Low-Dose Tamoxifen to Prevent Recurrence in Patients With Breast Noninvasive Neoplasia: 10-Year Follow-up of TAM-01 Trial

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As reported in the Journal of Clinical Oncology by Lazzeroni et al, the 10-year follow-up of the Italian phase III TAM-01 trial has shown that 3 years of low-dose tamoxifen vs placebo continued to be associated with a reduced risk of recurrence of invasive breast cancer or ductal carcinoma in situ in patients with intraepithelial neoplasia.

Study Details

In the multicenter trial, 500 patients with breast intraepithelial neoplasia (atypical ductal hyperplasia, lobular carcinoma in situ, or hormone-sensitive or unknown ductal carcinoma in situ) were randomly assigned to receive tamoxifen at 5 mg once daily (n = 253) or placebo (n = 247) for 3 years after surgery with or without radiotherapy. Among the total population, 20% had atypical ductal hyperplasia, 11% had lobular carcinoma in situ, and 69% had ductal carcinoma in situ. Mean age at the start of treatment was 54 years and 58% of patients were postmenopausal.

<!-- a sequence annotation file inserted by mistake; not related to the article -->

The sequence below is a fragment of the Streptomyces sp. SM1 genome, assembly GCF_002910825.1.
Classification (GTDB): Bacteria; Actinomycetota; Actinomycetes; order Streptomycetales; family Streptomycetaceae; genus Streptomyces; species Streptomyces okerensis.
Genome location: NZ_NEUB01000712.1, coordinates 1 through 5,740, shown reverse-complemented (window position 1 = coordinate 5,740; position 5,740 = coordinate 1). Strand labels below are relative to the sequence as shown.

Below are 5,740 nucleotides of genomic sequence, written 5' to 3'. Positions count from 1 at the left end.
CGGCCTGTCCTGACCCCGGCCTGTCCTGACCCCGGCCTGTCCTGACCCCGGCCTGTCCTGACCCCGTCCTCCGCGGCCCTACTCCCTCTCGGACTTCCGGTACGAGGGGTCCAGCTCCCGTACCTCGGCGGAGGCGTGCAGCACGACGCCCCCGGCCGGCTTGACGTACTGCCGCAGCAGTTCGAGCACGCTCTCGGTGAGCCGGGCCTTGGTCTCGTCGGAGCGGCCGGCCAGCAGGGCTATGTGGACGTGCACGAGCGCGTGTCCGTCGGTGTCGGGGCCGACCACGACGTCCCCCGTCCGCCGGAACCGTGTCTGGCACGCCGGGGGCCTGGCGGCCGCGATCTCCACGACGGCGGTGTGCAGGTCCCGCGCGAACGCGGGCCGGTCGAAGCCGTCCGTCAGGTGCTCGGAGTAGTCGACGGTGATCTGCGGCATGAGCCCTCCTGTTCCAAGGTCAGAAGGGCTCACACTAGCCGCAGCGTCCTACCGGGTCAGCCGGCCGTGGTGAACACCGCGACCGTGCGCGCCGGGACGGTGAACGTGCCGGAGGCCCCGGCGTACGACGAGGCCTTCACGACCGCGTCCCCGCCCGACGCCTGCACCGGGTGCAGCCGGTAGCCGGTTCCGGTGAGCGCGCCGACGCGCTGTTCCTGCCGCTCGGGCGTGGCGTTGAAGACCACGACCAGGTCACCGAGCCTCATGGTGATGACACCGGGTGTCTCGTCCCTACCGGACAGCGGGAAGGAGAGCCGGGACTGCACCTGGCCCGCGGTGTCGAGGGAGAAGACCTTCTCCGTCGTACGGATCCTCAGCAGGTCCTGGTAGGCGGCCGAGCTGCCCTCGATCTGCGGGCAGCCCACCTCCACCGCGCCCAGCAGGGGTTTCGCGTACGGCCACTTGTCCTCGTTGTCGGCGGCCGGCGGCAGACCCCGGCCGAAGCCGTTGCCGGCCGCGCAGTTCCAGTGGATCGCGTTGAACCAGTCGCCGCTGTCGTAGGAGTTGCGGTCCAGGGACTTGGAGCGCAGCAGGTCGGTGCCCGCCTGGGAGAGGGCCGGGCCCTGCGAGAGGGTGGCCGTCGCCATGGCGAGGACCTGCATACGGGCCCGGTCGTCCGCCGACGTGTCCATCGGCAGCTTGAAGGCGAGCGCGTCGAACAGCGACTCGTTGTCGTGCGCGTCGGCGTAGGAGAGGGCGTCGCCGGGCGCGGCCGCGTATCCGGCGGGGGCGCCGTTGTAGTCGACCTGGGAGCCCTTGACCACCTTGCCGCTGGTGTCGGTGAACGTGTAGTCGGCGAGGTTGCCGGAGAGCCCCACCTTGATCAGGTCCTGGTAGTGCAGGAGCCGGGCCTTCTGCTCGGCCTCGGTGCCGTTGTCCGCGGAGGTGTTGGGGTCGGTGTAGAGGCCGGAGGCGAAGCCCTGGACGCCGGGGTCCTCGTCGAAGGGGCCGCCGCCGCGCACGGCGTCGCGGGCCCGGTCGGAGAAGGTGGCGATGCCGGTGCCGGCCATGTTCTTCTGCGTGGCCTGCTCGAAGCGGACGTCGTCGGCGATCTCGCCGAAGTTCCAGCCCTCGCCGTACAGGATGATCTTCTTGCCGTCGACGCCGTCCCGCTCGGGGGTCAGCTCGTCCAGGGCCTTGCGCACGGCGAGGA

The primary endpoint was the incidence of invasive breast cancer or ductal carcinoma in situ. Results at 5 years showed a 52% reduction in recurrence of invasive breast cancer or ductal carcinoma in situ with tamoxifen, with no excess of adverse events vs placebo.

Key Findings

After a median follow-up of 9.7 years (interquartile range = 8.3–10.9 years), 66 breast cancers were diagnosed in the entire population, including 15 in situ and 51 invasive cases. A total of 25 were in the tamoxifen group and 41 in the placebo group, yielding annual rates per 1,000 person-years of 11.3 vs 19.5 (hazard ratio [HR] = 0.58, 95% confidence interval [CI] = 0.35–0.95, P = .03).

Most recurrences were invasive (77%) and ipsilateral (59%). Contralateral breast cancer was observed in 6 patients in the tamoxifen group vs 16 in the placebo group (HR = 0.36, 95% CI = 0.14–0.92, P = .025).

Among patients with ductal carcinoma in situ at baseline, tamoxifen significantly reduced the risk of invasive disease vs placebo (HR = 0.50, 95% CI = 0.28–0.91, P = .02). The number needed to treat with tamoxifen to prevent one recurrence was 22 at 5 years and 14 at 10 years.

No differences between groups were observed in the incidence of serious adverse events during prolonged follow-up.

The investigators concluded, “Tamoxifen [at] 5 mg once daily for 3 years significantly prevents recurrence from noninvasive breast cancer after 7 years from treatment cessation without long-term adverse events.”

Andrea DeCensi, MD, of the Division of Medical Oncology, Ente Ospedaliero Ospedali Galliera, Genoa, is the corresponding author for the Journal of Clinical Oncology article.

Disclosure: The study was supported by the Italian Ministry of Health, Italian Association for Cancer Research, and others. For full disclosures of the study authors, visit

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